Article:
The difficulty with most popular cinema these days is that it doesn’t know exactly where to start critiquing the world. Take the clever blockbuster that everyone’s talking about: “The Social Network.” Sure, charting the rise and rise of Facebook’s founder Mark Zuckerberg from his time as a Harvard undergrad is fascinating, but for a story that doesn’t really ‘tell it as it is’ (take, for example, all the allegations that the truth was, in fact, distorted), “Network” seems confused about what, if any, conclusions we should be drawing.

Starting with a song whose lyrics go “I want to have control, / I want a perfect body, / I want a perfect soul,” the advertisement promises us a more revealing look at why exactly everybody wants to share their life over the internet these days. A pat topic, you may think, but at least you can look forward to a new viewpoint informed by history. And though watching Zuckerberg and friends sleep with hot coeds, go to bangin’ parties and, well, drink, for a couple of hours is fun, the answer to the problem that we get (exclusivity?) falls a little flat. Don’t get me wrong; I liked it — I wanted to be an internet geek by the end of it, and I even thought Harvard seemed kinda cool (silly me), but when the shock wore off, and I lay in bed awake, trying to piece my thoughts together, I felt a little cheated.

Why do people want to be perfect these days? Why do they want control? These two very different demands expose more of a dialectic in postmodernity than the entire film put together. It’s almost as if the team putting together the advert­­­ — and the people behind the parody “Twitter” advert on’s “Rated Awesome” channel — were more astute than the entire team that worked on the feature; they knew that these are the questions that people want answered these days.

So why do we all “want to have control” these days? Guy Ben Ner’s “Stealing Beauty” (2008), on, is shot on a low-quality video camera in Ikeas around Germany without permission; as it moves from showcase room to showcase room (presumably as the team is kicked out of each Ikea), the film chronicles an Israeli family teaching their children about the values of private property (the youngest child has just been caught stealing). But in a world where the private has been elided (the wife catches the husband “masturbating in the shower” in an all-too-public Ikea as people wander past), what good is private property? Thoughts that don’t conform are to be shared and ideologised, or swept under a rug, and we’re always trying to look into the next-door neighbour’s yard. Ben Ner shows us a world where the private is now the public, and anyone trying to escape it is described as a “terrorist” by the patriarch of the family.

But escaping the world is exactly what having control is about, at least on a personal level. Not having control is submitting oneself to the dominant ideology, and having control is affirming one’s worth as a person. YouTube’s “slow stackin” (2008) by “amneiotj” emphasises this perhaps even better — a video of a “Blood” gang member performing an extraordinary dance with his hands (stackin’ gang signs), the film is similar to many others on YouTube as the protagonist proceeds to stack signs quicker and better than anyone else I can find. But then, in a final moment of artistic ‘jouissance,’ he rips his glasses from his face and reveals his identity. There, in the moment of pure perfection, pure conformity to the rules of the gang, he shows his face and becomes an individual, putting his middle finger up to the camera and shouting “woo hoo.” He has, for a moment, escaped the pervasiveness of hegemony.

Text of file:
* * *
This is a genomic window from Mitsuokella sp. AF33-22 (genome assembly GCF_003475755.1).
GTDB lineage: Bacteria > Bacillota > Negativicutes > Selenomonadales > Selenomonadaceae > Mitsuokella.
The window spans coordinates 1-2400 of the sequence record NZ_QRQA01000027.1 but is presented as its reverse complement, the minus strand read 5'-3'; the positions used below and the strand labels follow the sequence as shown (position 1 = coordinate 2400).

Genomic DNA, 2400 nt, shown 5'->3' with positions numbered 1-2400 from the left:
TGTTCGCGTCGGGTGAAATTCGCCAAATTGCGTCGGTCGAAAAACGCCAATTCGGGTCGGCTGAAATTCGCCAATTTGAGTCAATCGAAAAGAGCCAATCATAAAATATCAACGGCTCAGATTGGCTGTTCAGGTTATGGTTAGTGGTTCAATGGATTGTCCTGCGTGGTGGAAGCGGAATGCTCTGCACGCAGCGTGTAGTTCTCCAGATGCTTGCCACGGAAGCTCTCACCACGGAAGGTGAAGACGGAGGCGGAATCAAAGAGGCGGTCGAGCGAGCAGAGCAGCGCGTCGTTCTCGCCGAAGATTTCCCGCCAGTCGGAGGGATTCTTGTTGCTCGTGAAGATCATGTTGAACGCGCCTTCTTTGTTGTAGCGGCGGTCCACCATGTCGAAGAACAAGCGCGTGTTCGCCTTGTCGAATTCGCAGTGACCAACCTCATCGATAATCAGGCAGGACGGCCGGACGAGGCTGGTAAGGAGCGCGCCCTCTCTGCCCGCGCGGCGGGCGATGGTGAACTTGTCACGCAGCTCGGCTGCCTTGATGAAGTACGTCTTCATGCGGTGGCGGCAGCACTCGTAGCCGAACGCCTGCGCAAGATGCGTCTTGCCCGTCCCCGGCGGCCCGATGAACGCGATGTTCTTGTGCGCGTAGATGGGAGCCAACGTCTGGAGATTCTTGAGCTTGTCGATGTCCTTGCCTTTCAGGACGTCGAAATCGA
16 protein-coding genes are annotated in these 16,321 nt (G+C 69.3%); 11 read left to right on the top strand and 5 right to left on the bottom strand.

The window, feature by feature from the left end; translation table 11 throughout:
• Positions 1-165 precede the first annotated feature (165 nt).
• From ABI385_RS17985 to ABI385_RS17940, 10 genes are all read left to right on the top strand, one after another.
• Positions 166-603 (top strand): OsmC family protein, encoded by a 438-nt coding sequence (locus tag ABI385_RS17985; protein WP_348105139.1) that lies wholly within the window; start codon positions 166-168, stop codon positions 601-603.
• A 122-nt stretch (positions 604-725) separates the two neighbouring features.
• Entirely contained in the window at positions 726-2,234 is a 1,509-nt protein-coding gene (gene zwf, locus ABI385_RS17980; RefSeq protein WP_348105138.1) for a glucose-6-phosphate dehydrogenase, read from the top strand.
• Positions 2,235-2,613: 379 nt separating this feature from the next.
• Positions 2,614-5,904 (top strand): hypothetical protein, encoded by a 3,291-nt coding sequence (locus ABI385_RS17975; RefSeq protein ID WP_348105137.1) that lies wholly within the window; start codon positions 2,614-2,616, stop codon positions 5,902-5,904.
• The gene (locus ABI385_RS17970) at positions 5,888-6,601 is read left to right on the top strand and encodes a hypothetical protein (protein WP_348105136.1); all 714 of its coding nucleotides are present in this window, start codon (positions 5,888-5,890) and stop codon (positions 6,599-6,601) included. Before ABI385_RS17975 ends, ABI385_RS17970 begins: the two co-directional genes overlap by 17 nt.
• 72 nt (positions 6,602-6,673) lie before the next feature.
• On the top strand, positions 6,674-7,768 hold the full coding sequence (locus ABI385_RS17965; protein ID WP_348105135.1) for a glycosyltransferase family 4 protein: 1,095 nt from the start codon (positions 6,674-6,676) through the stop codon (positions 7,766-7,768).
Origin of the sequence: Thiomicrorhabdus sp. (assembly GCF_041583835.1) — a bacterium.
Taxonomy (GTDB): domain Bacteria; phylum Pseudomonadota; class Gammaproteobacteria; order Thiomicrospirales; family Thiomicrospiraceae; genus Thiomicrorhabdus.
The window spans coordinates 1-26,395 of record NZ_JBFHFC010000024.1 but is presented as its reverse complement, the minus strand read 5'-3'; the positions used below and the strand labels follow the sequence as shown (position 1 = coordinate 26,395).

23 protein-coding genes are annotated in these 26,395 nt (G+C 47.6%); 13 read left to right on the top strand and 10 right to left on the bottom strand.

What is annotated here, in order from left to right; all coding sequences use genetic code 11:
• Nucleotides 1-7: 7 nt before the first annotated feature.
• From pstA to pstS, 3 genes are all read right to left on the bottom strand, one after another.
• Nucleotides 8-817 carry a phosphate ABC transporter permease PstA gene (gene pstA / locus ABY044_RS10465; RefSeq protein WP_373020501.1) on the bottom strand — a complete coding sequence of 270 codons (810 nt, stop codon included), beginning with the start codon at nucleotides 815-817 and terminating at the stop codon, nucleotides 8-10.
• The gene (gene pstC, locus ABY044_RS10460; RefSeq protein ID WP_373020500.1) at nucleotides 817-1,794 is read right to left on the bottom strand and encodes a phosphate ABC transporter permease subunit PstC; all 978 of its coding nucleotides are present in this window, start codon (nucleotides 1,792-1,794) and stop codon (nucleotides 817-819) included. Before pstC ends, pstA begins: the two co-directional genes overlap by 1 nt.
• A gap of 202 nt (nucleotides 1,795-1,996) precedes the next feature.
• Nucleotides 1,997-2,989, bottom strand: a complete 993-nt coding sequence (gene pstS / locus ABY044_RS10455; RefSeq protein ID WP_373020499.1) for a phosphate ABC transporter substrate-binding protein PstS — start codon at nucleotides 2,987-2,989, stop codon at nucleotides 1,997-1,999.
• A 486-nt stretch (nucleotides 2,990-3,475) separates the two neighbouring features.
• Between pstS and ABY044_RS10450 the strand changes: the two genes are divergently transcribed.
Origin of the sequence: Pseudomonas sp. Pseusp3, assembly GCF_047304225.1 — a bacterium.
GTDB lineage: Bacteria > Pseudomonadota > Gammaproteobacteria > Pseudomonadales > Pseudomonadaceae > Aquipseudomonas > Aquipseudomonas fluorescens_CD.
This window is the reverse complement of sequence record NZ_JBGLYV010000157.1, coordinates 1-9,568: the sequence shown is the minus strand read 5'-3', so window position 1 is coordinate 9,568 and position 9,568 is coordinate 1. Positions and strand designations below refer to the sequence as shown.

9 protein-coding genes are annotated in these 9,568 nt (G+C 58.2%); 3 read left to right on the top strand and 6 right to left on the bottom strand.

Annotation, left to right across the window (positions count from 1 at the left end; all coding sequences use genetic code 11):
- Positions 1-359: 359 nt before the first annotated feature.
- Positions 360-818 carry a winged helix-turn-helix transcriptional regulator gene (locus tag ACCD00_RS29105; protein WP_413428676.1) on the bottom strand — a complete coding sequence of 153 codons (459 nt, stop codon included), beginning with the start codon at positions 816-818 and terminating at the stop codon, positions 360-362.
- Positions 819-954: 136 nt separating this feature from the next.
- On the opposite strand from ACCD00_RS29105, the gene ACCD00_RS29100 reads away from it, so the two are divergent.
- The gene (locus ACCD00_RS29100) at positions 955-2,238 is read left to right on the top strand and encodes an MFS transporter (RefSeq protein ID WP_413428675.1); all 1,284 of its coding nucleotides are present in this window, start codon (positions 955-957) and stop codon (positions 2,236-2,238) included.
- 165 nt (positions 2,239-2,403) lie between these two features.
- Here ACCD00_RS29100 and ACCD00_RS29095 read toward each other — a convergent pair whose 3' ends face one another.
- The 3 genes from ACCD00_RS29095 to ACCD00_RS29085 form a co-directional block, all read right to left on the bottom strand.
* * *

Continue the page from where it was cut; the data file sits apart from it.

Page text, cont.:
The second question, about wanting “to have a perfect body,” is answered best, I think, by Guy Debord’s “Critique de la Separation” (1961), available on In the film, we are given a “false coherence” and a “false identification” with a girl we know nothing about. Yet the sensory stimulation has made us conform to her image at least mentally, maybe even copy what she does, in the manner of ritual in a church. We are just copying what has been chosen as perfect on TV, and Debord hates this “separation” between what we do because we see it, and what we do because we are we.

This basic opposition is, I think, a key cause of people’s uneasiness with late capitalism, a system that tells us “be who you want to be” and “don’t resist; this is how to be perfect” again and again, day-in, day-out. And, though I didn’t come to “The Social Network” expecting real, concrete answers, I at least expected it to try some out.